In response to the controversy generated by Senator Harry Reid’s reference to “Negro dialect,” Brian Palmer has an interesting article on Slate covering the history of how “Negro” became a taboo word. I was already aware that Negro gave way to “black” in the late 1960s in part due to the influence of the Black Power movement. Ironically, as Palmer recounts, Negro itself replaced the previously standard “colored” in the 1920s as a result of a concerted campaign by civil rights leaders such as W.E.B. DuBois. In the late 1980s, African-American started to become the preferred term, even though surveys show that most actual African-Americans either don’t care or continue to prefer “black.”Instead of the often prevalent African-American, I prefer to call myself Black. I have no problem with the term Negro and do not find it offensive at all. Neither does the term "colored" raise my ire. There are worse terms to call me as a person or a Black man than those terms and I will not name those terms here.
In each case, the transition from one term to another was driven by a belief that changing it would somehow reduce racism and increase the social status of black Americans. Unfortunately, I see no evidence that the various changes actually had any such beneficial effect. Indeed, each of these transitions might actually have increased white resentment towards blacks at the margin. As they happened, people who stuck to the old term out of habit would sometimes be accused of racism or racial insensitivity, and such accusations often generate a predictable backlash. Of course, it’s possible that there is data showing that the shift from “Negro” to “black” or that from “black” to “African-American” really did reduce racial prejudice after all. If so, I would be very interested to see it.
Finally, I should emphasize that there is a big difference between these efforts to replace one polite term with another (while stigmatizing the older term), and what I regard as the entirely laudable attempt to stigmatize the use of words such as “kike” or “nigger.” The latter have always been used primarily as racial or ethnic slurs, and understood as such by both speakers and listeners. Not so in the case of words like Negro and black, at least prior to the effort to replace them with new terminology.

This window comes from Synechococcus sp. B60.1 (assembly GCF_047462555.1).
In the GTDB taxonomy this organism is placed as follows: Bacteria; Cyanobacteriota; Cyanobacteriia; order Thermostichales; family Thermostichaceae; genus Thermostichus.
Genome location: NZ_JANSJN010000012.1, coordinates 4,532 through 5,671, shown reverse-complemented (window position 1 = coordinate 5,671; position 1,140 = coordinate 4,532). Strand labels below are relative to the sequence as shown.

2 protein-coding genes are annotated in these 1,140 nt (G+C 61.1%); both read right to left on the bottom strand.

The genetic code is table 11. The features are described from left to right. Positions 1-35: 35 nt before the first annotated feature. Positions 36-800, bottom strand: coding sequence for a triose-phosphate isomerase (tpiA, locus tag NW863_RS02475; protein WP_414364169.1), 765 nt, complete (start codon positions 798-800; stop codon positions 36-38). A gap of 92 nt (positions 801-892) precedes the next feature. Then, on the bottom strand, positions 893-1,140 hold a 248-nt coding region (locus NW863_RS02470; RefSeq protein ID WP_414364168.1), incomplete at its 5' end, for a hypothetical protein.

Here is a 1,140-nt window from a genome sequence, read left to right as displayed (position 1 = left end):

Also, looking in the comments of that post I saw this:
Based on how it was explained to me as a child, the switch in the late 60s was made in order to give “blacks” the same kind of neutral, color-based identifier already enjoyed by “whites.” Of course, the switch to “African-American” was inspired by the practice of giving various American ethnic groups their own hyphenated identifier. Logically, African-Americans SHOULDN’T feel slighted by being referred to as “blacks” because whites are still collectively referred to as “whites.”Honestly I always thought the whole white identifier was an insult. It's very easy to indentify anyone by the color of their skin, however, whites seems to have their own divisions according to ethnic or religious lines. Anyone who comes up with the Nat'l Association for the Advancement of White People or the United Caucasian College Fund really aren't helping anyone.
Of course to be Black well that's easily identifiable. Unless we can prove our ethnicity from Africa and some have used DNA testing to verify ethnicity especially since many of us have no way of tracking our ancestry having been largely lost during slavery times. I believe there is a Black ethnicity in America, although there are people out there who come from Africa or any of the nations of the new world such as Jamaica, Cuba, Puerto Rico or other nations with significant populations of African descended people.
But while I can easily refer to whites by their skin color, I would just as soon refer to a person by either their name or their ethnic heritage. I can no more lumps whites together as a generic group, than to lump blacks together no matter their actual background into one group.
Now as for that post, as I said I prefer Black. It's a simple term that I think adequately describes African descended people here in the states that have been borne out of the era of slavery. The other historically used term for such people could be used and isn't seen as offensive by me.